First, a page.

Falling gas prices lift economy
A more than 30-cent drop from last year puts cash back in consumers' pockets and could help counter recent cuts.
Surprisingly, it's at the pump. Over the past three weeks, the price of oil fell 9% to $89 a barrel. While a short supply of expendable income also may be tamping down demand for gas a bit, both the Department of Energy and AAA note that the average price of a gallon is down more than 33 cents from a year ago.
The average price for a gallon of regular gas is hovering around $3.55, but research firm Capital Economics told CNN it estimates that price will slide to nearly $3.40. That would save American consumers roughly $80 billion over the course of 2013, which is about the size of the sequestration cuts.
It's a bit too late for falling gas prices to help growth in the first quarter, which economists are estimating at 3% before the government releases those numbers later this week. It could, however, soften the blow of other cuts and bolster spending in the second quarter.
Still, some companies complain that consumer spending was stifled well before the sequester. The expiration of payroll tax cuts that followed the fiscal cliff deal shrunk paychecks, blunted the impact of state-by-state minimum wage hikes and gave consumers less expendable income to blow at discount stores like Family Dollar (FDO) and Dollar General (DG) or eateries like Brinker International's (EAT) Chili's and Darden Restaurants' (DRI) Red Lobster and Olive Garden.
That doesn't mean there isn't reason for consumers to cheer lower gasoline prices or the trends that may keep them low for some time. Gasoline prices typically rise in the late winter and spring as refiners shut down parts of their plants for maintenance and begin making more costly blends of gasoline required by federal clean-air regulations. That didn't happen this year, as prices were 15 cents shy of last year's peak.
A big reason for that is increased oil production in the U.S. and Canada, which is boosting global supplies. It also helps that North Africa and the Middle East haven't been plunged into further political turmoil and that U.S. refineries have been remarkably calm after supply disruptions in California and along the East Coast last year.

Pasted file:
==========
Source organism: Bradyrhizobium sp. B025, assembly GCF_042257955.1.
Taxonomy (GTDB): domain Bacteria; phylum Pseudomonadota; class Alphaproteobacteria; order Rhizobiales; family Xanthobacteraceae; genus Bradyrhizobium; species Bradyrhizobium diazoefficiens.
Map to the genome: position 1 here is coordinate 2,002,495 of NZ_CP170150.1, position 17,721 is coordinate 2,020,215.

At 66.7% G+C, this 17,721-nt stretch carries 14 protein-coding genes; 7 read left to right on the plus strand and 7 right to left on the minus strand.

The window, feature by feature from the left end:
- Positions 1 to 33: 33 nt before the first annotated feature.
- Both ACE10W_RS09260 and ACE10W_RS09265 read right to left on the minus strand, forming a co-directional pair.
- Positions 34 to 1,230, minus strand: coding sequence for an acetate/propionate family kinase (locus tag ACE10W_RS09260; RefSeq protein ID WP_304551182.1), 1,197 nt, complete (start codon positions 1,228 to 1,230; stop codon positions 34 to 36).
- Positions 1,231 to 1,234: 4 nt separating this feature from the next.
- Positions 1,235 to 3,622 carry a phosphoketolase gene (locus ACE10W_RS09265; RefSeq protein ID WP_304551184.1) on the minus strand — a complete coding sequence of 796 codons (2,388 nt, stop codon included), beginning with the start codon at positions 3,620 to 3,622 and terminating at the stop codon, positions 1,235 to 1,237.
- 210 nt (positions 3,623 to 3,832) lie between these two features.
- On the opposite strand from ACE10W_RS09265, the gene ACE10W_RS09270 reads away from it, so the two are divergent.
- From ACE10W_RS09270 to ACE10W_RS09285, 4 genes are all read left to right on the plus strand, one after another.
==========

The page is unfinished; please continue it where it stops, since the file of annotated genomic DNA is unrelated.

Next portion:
A $0.30 per gallon drop equals about $4.50 a week in savings. Can't even get a decent lunch for that amount.
Really where? Here the price is set by two men who own all the stations. When complaints were made to the state the attorney general said "Well they have to make a profit." 30 miles from here it is 30cents cheaper. 50 miles 50 cents cheaper.
Price fixing anyone.
Falling gas prices!! Are you guys idiots? Two days ago the price per gallon at my local station was $3.81. Today it is $4.15!!
I can't even call you guys "masters of the obvious" any longer! Just masters of the completely
Gas prices hurt low income people the most. Let's get the pipeline built and have U.S. and Canadian oil flowing across the country. No more $$ going to the Middle East or other countries that hate us.
Put controls on speculators, especially those who never take delivery.
Gas was $3.34 in central MN today. Great!
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More than 70 percent of the Class of 2012 took out loans. Oh, and they're seeing high unemployment, too.
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[BRIEFING.COM] The drive for five continued today and it was a success. For the fifth straight session, the S&P 500 ended lower. Like the previous four sessions, though, the losses were fairly modest in scope. The S&P 500 declined 0.4%, bringing its total loss for the five sessions to 22 points or 1.2%. All in all, that still qualifies as a pretty tame slide considering the S&P 500 had risen 150 points, or 9.1%, over the previous eight weeks.
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